We’re in Michigan. On our boat. On our favorite lake. It’s familiar here. The variegated blues. The soft white sand. We come every summer. We have, since my belly was round with baby when our marriage was young and small.

But today the calm, deep blue seems ominous. It feels dark. Cold.

 Different than before, though the sun shines bright.

Two of the boys are on a tube, and Lonny is driving fast. The lake opens in a gash. It separates to a V and the water curls back, frothy and high. The boys skim over the water in the center of the V. I’m afraid they’ll come loose. I worry their arms will tire. That another boater won’t see them because it’s Sunday and the lake is dotted hard with boats bigger and faster than ours and who would see only the glimmer of two blond heads, bobbing in the water, if they’re thrown far?

We’ve done this a hundred times. It’s easy fun and now I’m the only one who frets. But since the cave, even the familiar presents potential harm. I don’t want to drown in this fear. I want thanksgiving to be the praise that lifts me out. But I’m stuck.

 Stuck in the mire.

I watch from the back of the boat. I grip the sides of my own seat, as if holding tight will keep them safe.

I’m sorry, God. I’m sorry I’m scared.

 And the reminder comes again. Soft as water laps at the sand. Bright as the sun that’s set in the blue. A gentle hemming. He goes before my children, and He goes behind them, too. And I’m right in the center, of His going before, His coming behind.

He’s hemming me in. Not condemning me, for being afraid, I know, because His reminders are merciful and kind. But he’s hemming. Them. Me.Into His care. With slow, sweet stitches. Making a promise, building a trust,

that I hope,

 in time,

 will become the faith-fabric of my life.

Lord, thank you for being merciful when I’m afraid. And thank you for surrounding me with your care. For the hemming. May it last as long as my days…

Thursday, August 2, 2012

Seeing Close

We’re bobbing. In our boat. And we’re all here. Seven in a small space. Feels like heaven to me. This lake. The sky. Lonny and the boys brown with summer and breathing sweet life.

Zay’s on my lap. He’s counting seagulls perched on posts. Suddenly he bolts from my lap and roots through my big, pink  bag.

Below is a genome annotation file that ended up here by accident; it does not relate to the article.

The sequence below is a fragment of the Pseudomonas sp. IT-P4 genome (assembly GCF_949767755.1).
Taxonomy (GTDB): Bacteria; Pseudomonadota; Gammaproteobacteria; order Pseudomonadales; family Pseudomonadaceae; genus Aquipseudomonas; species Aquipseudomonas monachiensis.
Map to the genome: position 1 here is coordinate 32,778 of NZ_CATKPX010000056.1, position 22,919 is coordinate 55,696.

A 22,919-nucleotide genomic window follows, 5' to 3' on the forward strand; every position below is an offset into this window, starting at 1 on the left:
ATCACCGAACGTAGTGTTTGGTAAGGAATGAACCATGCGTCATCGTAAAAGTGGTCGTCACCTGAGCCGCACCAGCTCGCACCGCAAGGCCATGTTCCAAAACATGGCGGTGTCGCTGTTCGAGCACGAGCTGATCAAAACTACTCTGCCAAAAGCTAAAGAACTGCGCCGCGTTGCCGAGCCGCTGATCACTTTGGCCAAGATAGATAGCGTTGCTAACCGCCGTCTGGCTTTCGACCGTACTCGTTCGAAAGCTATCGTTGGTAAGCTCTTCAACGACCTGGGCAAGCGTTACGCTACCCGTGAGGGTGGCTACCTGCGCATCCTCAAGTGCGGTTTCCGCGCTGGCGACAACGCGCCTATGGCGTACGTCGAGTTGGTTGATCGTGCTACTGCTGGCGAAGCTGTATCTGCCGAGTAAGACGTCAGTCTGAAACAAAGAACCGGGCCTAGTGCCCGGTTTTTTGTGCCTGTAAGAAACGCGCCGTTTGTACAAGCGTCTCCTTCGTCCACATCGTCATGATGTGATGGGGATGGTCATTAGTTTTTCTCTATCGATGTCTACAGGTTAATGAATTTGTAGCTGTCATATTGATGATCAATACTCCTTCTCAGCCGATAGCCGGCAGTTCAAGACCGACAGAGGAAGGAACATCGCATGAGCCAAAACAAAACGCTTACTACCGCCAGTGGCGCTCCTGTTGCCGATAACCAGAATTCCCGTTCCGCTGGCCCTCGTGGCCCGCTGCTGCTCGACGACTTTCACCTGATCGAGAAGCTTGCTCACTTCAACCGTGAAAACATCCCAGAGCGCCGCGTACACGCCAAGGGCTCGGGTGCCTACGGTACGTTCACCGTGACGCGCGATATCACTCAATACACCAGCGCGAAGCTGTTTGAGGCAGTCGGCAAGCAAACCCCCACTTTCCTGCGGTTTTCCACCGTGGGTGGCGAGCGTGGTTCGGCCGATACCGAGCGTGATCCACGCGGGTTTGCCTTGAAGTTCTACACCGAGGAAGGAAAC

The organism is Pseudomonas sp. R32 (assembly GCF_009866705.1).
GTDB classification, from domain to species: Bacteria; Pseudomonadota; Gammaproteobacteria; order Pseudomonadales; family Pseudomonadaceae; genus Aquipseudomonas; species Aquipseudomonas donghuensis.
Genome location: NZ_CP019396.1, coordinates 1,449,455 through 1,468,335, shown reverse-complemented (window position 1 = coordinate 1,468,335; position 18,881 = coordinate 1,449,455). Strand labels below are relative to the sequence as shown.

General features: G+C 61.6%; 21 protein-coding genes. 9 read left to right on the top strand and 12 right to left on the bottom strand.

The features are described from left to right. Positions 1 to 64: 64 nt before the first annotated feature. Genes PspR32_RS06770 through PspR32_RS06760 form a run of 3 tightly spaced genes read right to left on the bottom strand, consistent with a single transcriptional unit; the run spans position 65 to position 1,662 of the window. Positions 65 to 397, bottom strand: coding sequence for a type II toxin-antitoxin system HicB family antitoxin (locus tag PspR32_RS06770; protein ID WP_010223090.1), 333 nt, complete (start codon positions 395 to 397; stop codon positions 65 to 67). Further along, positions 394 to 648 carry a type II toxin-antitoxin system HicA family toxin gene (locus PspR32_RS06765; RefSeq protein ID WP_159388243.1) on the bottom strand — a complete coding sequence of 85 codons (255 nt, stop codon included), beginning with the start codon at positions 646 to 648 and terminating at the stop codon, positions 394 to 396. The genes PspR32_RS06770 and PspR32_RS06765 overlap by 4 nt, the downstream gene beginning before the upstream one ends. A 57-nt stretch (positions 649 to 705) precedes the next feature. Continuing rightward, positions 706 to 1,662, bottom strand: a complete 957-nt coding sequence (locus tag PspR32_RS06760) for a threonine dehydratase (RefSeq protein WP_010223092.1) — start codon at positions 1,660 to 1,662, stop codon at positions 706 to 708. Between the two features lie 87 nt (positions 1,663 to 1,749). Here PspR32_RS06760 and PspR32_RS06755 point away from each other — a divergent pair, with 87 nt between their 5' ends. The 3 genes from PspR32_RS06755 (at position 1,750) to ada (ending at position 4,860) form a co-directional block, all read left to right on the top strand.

“What’s up , Zay?” I ask. “What are you looking for?”

He’s shifting through goggles and apples and things stuffed in the bag. He extracts what he’s looking for. His binoculars. Small and black in a canvas case. In a quick moment they’re looped around his neck.

“I want to see,” he says. “I want to see close.”

He settles on a seat and lifts the binoculars to his eyes. I’m not sure if he’s still looking at the birds, or if it’s the sky, or the stretch of horizon or the clean, clear stripes of blue. But he’s appreciating something, this looking close. He doesn’t move, small hands on the cylinder, tanned fingers curled tight. I watch as he watches, and a slow, sweet smile stretches bright and wide across his face.

He’s in no hurry.

He’s looking close.

Suddenly I want to watch well, too. I want to see close. I notice Samuel at the bow, legs dangling over. His back is to me. Little boy muscles twine his arms. His hair is a half-dozen shades of blond. Grant is beside him, laughing deep. It’s easy here, without the pull of teenage things. Gabe’s now bobbing in the water, hair a shock of white. His goggles are too tight and silvery strands of that hair poke up in wild tufts. He pushes air far into his lungs and he’s under the surface, under fluid shades. Lonny and Logan jump overboard and begin to toss a Frisbee in shallow depths. They toss and chase and shout and I see beyond the physical to how smooth it is with them, Logan stretching past boyhood into a sort of friendship with his dad.

I uncurl my legs in the sun and I just look. A smile comes, too, for me.

I wish this day could last forever.

But days aren’t made that way.

Snapshots can, though, stay long in my heart.

If I take the time to look close.

Lord, open my eyes to your beauty. Please allow me to see close...